My test mule had perforated leather seats, and both seat heating and cooling functions. There is also an interesting addition in the one-touch ‘zero gravity’ seat position for the front seats, which, at the press of a button, lets you sit like you’d be in a rocket - backrest tilted and the seat base rising into the tilt. This can be a comfy position for people who need to wait extended periods of time inside the car. Overall, the EV6 cabin is quite spacious thanks to its width and wheelbase. In addition to the unique textured, dual-colour finish to the cabin panels, the EV6 also gets some interesting ambient LED lighting with brush-stroke like arrays that light up the mid dashboard panel highlighting the aircon vents etc. a wireless charger tray in the front armrest, a high-end Meridian audio system (that also puts out configurable fake drive sounds), a sunroof, a suite of connected car features and about 520-litres of boot space are some of the other features of the cabin. Fit and finish quality is excellent and the general opinion that I came away after spending a couple of hours in the cabin is very positive. 


The last EV I tested at the Buddh Circuit was the Porsche Taycan. While I’m not going to attempt comparing that with the EV6, suffice it to say that Kia officials wouldn’t have considered a race track for the experience if they hadn’t been confident about the EV6’s performance, and it didn’t disappoint! It is surprisingly quick and capable; the electric motors effortlessly power the EV6 up to 193 kmph (wind-assisted) on the long straight at the track. I was driving the all-wheel drive (AWD) version of the EV6, which essentially sports an electric powertrain that combines a 77.4kW battery pack under the floor and two (front and rear) axle-mounted motors that deliver a combined output of 325PS of power and 605Nm of torque. The AWD EV6 is capable of accelerating to 100 kmph from standstill in about 5.2 seconds. Kia is also offering a less powerful, slightly slower rear-wheel drive (RWD) version with a single e-motor on the rear axle that generates 229PS of power and 350Nm of torque. The battery remains the same multi-cell 77.4kW Lithium-ion pack, that is said to have a rated driving range of 528kms on a full charge. Real world driving range would be lower based on traffic conditions and driving style.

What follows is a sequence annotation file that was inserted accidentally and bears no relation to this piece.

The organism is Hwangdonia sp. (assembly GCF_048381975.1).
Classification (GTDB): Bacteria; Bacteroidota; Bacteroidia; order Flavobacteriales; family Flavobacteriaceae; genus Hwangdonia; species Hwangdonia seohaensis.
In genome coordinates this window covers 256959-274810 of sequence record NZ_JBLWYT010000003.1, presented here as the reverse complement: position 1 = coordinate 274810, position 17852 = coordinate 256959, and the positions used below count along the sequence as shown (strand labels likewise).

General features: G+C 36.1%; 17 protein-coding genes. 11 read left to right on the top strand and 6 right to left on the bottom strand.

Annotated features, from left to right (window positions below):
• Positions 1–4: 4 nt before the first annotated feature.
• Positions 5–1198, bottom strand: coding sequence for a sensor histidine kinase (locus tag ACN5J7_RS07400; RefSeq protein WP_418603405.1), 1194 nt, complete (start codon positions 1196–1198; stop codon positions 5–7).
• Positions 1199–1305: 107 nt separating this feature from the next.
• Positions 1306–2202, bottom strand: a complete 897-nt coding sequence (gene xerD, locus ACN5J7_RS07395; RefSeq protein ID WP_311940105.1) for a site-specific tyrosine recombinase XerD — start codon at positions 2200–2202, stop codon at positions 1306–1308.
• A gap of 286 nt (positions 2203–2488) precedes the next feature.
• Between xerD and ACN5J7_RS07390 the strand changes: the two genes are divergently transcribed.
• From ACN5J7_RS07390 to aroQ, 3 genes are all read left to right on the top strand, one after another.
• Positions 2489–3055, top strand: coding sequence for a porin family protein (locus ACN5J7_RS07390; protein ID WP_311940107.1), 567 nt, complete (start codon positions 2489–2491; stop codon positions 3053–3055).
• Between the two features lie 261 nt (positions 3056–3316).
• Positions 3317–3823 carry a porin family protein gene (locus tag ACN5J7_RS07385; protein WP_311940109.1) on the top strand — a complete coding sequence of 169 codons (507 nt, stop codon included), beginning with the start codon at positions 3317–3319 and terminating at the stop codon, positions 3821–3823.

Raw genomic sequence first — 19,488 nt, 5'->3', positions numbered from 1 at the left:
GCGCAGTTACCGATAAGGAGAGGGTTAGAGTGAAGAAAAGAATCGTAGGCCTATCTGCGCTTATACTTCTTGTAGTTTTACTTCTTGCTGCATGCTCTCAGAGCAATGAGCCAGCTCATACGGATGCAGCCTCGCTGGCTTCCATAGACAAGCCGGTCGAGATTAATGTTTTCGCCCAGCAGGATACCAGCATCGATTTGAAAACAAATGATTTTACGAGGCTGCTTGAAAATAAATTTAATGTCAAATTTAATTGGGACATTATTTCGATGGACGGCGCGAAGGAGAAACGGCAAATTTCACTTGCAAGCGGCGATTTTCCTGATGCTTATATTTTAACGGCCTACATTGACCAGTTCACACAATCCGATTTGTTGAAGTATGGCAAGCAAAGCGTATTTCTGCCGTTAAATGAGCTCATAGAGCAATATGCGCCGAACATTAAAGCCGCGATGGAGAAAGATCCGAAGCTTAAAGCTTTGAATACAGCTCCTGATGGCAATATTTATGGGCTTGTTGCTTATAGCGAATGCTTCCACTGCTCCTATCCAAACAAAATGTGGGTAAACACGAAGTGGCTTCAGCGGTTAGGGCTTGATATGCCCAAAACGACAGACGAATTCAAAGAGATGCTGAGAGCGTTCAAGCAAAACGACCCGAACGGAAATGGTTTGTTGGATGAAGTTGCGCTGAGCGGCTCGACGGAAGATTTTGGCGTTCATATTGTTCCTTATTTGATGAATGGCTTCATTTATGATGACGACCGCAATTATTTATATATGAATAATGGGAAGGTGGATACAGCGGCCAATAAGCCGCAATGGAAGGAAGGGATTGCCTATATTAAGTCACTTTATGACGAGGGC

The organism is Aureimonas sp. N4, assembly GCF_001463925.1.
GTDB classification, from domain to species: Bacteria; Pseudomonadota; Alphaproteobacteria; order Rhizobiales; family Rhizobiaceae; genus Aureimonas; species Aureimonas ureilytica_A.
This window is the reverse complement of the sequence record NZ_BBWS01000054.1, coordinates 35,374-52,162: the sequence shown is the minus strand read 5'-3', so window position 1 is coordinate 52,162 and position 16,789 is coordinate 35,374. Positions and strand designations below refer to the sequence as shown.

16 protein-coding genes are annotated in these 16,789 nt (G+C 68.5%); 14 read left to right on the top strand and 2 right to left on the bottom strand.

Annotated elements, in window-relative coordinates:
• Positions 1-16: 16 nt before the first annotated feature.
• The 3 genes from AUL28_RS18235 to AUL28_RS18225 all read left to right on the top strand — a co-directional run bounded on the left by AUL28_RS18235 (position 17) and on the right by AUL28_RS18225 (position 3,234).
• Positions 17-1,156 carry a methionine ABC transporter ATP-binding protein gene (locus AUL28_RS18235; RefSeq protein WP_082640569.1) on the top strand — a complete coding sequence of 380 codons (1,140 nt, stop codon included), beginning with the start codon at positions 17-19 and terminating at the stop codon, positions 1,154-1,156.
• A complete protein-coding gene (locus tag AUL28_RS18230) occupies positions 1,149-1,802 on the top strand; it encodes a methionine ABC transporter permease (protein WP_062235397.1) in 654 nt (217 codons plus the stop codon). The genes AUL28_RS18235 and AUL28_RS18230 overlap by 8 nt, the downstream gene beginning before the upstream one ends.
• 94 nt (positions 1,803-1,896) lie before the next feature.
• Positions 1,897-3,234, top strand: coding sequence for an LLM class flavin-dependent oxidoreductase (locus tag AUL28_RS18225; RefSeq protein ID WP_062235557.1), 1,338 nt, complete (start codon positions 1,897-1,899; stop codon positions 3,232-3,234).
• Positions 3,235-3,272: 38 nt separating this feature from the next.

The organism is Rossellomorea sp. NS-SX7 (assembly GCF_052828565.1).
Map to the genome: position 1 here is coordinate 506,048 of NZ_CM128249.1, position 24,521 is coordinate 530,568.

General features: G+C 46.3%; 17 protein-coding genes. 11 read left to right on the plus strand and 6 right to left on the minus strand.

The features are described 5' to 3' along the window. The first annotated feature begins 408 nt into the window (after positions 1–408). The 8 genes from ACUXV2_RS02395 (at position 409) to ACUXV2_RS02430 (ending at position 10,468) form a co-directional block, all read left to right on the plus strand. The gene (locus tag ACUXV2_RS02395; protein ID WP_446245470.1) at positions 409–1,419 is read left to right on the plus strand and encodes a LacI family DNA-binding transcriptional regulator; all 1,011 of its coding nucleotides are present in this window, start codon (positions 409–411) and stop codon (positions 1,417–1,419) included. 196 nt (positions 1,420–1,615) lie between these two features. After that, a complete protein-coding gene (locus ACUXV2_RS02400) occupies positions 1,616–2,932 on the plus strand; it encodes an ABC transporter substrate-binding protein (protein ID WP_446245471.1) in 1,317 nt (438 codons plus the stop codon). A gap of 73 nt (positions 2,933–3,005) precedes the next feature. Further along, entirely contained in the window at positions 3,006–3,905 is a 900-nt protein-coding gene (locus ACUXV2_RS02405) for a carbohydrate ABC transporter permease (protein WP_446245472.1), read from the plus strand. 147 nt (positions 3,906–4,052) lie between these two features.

The steering wheel sports paddles for selecting the amount of brake energy recuperation that you may want to choose. There is also the drive mode selector to the bottom left of the steering spoke to switch between Eco, Normal and sport. Shifting to sport and with all of the torque and power being delivered, the EV6 feels seriously fast, pinning me back into the seat when the accelerator pedal is floored. This Kia also holds its line into corners, confidently taking turns 4 and 5 at the track. The Nexen N Fera 235/ 55 R19 EV tyres also offered good grip even though my guess is they’d be low rolling resistance. 

Bottom Line

The Kia EV6’s battery can be charged using a regular wall-socket, but it is also capable of fast charging at 800-volt and 400-volt without the need for a separate controller. It can also be charged at a 50kW DC fast charger or even at a 350kW with 10-80 per cent charge times of one hour 13 minutes or just 18 minutes respectively. The battery pack of the EV6 can also be used for a vehicle to load transfer of charge, for example to a laptop or for powering electrical accessories at a ten. It can also be used to transfer charge to another EV6 that may be low on charge. 

The EV6 will be launched as a CBU (completely built unit). So, expect prices to be at a premium to the average ICE vehicle in its class. I expect prices to range from ₹55 lakh to ₹60 lakh. 

Published on June 01, 2022